“There are two kinds of people who use computers:

those who have lost data and those who will.”

Computer losing digital data

So, Is Your Computer Backed Up? (Photo ©2016 D.A.Wagner)

There really is no getting around this one, hard drives fail. Sometimes they fail quickly, sometimes they last for decades. But the sad truth is, most hard drives will fail at some point. And, if for some reason you’re reading this and you’ve already had a hard drive failure, I recommend Data Rescue 4 for Mac or Data Rescue One for Mac and Data Rescue 3 for PC. But hopefully you’re just looking for a reliable hard drive, in which case, you’re in the right place. So, read on…

The two answers I most frequently hear when I ask, “Is your computer backed up?” is “Sometimes” and “No. I guess I should be doing that.” I never ask, “Is your Lightroom Library backed up?” because backing up only your photos isn’t a solid strategy. We forget about the music, tax records, emails, and irreplaceable little things that disappear should a catastrophe strike. Reclaiming data from that failed hard drive can cost thousands of dollars while a reliable backup hard drive can be purchased for under $200 and save you all kinds of grief (and time).

Over the past few years I’ve found a couple of reasonably priced hard drives that have proven to be cheap, reliable and perfect for traveling with a laptop. Instead of researching lab tests and technical specs, I use the thousands of highly rated reviews by Amazon buyers as my guide and these are my recommendations for photo storage and backing up:

Seagate Backup Plus Slim compared to the iPhone SE

My red Seagate 2T next to my iPhone SE

Seagate Backup Plus Slim (USB 3.0) 
With over 7,600 reviews (You can’t fake 7,600 reviews!) with 4.5-stars, the 2T ($89) and 4T ($125) are my most frequent recommendations. These little guys have a 2.5” hard drive inside a very small, lightweight enclosure about the size of an iPhone. Perfect for travel, they’re powered by USB so they don’t need an external power supply and they come in a variety of fun colors, useful for telling them apart when you have more than one. But colors aside, this model Seagate has become Lightroom Guy’s recommended go-to external drive for backups (use the 4T) and storing Lightroom Libraries (2T or 4T). (NOTE: never put your Library on the same hard drive as your backup drive; if the backup hard drive fails, you pictures go with it!)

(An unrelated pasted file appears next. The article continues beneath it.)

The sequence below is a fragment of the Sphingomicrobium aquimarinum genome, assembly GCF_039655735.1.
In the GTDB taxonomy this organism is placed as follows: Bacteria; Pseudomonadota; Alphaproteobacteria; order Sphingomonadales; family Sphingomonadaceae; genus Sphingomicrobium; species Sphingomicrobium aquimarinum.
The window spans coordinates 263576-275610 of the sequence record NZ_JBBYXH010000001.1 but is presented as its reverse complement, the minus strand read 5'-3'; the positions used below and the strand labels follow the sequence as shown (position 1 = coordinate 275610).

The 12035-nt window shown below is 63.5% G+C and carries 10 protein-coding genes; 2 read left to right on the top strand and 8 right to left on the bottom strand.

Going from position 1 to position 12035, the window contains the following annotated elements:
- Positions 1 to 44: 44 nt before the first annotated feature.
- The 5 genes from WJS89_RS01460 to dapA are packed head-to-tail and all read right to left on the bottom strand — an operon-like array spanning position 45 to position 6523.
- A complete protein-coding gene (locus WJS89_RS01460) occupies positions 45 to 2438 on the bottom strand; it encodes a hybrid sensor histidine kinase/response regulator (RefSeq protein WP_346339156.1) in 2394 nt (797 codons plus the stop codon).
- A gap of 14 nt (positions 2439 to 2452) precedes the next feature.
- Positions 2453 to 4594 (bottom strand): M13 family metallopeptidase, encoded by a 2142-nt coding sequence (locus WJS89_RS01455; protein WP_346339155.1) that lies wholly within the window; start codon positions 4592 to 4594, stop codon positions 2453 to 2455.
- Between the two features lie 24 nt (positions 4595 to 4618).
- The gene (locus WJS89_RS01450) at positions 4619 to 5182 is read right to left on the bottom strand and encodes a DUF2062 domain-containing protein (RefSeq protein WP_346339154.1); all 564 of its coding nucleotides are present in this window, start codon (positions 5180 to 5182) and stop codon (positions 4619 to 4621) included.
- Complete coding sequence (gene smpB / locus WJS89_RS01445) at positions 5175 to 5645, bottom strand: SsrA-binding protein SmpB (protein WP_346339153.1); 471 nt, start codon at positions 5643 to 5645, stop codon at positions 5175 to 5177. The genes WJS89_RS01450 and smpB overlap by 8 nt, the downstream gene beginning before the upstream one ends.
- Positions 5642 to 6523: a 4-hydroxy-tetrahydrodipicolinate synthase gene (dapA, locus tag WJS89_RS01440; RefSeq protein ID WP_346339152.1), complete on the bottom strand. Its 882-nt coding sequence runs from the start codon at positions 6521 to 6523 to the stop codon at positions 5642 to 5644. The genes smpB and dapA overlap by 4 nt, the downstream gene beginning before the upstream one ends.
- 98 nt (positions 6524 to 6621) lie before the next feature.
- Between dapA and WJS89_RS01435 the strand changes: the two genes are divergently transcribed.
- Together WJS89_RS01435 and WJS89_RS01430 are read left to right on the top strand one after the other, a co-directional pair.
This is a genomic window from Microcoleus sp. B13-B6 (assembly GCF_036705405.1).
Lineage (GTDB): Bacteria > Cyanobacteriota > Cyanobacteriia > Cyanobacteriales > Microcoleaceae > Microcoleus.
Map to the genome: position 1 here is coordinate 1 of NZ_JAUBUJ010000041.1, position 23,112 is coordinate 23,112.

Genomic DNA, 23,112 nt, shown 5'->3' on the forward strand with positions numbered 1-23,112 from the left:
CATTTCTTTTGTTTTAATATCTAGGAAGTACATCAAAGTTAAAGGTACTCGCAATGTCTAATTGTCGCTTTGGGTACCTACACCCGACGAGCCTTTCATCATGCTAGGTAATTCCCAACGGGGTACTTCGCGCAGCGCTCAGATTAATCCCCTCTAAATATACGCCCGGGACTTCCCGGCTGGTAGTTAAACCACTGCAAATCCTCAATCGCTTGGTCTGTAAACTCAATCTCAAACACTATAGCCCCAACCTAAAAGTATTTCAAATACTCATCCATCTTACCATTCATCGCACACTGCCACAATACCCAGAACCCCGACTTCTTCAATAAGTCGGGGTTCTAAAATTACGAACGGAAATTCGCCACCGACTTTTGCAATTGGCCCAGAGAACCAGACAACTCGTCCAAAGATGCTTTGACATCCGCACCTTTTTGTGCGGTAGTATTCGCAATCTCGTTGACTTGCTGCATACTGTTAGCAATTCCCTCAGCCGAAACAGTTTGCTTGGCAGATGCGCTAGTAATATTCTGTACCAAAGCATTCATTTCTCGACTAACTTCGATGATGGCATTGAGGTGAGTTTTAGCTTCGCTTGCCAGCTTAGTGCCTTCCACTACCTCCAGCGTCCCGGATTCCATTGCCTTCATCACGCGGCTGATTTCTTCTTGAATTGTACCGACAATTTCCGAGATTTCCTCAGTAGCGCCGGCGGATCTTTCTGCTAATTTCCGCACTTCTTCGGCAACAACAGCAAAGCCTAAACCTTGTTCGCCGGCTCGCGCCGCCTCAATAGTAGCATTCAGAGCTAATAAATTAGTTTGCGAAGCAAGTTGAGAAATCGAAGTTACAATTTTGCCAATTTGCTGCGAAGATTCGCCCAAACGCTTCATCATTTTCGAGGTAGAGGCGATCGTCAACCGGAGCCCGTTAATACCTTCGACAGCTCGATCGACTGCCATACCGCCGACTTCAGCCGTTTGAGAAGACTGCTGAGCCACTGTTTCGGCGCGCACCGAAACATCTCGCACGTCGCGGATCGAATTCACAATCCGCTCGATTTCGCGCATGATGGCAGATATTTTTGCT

Seagate Expansion 5TB Desktop (USB 3.0)

If you work on a desktop computer, then I recommend the Seagate Expansion 5TB Desktop ($130), with a rating of 4.4-stars from nearly 2,500 customer reviews (You can’t fake that either!). There is a 4TB version, but for the extra twenty bucks get the larger 5TB with 20% more backup capacity. Unlike the Seagate Backup Plus Slim, these have a full size, 3.5” hard drive inside the handsome diamond texture enclosure and require an external power supply. I don’t own one myself to take a photo of, but they are about 7″x 4.5″ x 1.5″.

Both of these drives made it to PC Magazine’s Top 10 External Hard Drives for 2016. As far as the size of the hard drives inside the petite Slim and the beefy Desktop – the 3.5” hard drives are as reliable as their smaller 2.5” sisters and, according PC Magazine, both drives spin at 5400RPM (rotations per minute). It doesn’t make them the fastest drives in the world, but they are fine for backing up and Lightroom. So base your decision on whether you want to travel light or if you want something you won’t loose on your paper strewn desktop.

A Note on My Purchasing Decisions

I rely on star ratings and written comments for making informed purchasing decisions on Amazon, especially when the ratings number in the hundreds, and even more so when they’re in the thousands, where the numbers can’t be skewed by illegal, paid reviews. I read through the written comments to see what people are saying. It’s important to note here that there is a very proactive Seagate rep replying to Amazon’s buyer comments on a regular basis.

The reason I trust these ratings has to do with a wonderful Radiolab story that influenced my thinking called, The Invisible Hand – http://www.radiolab.org/story/91502-the-invisible-hand/. The story (starts just after the intro at 1:30) tells of Sir Francis Galton’s discovery in 1906 that if you added up a lot of uninformed, unexpert individual opinions collectively, you get a result that is better than any single individual in a group.

For total transparency, yes, I am an Amazon Associate, so I make a few cents for each time you click through to Amazon and buy something. But it is also true these Seagates have proven themselves to be cheap and very reliable for my clients. not to mention customer service that cares.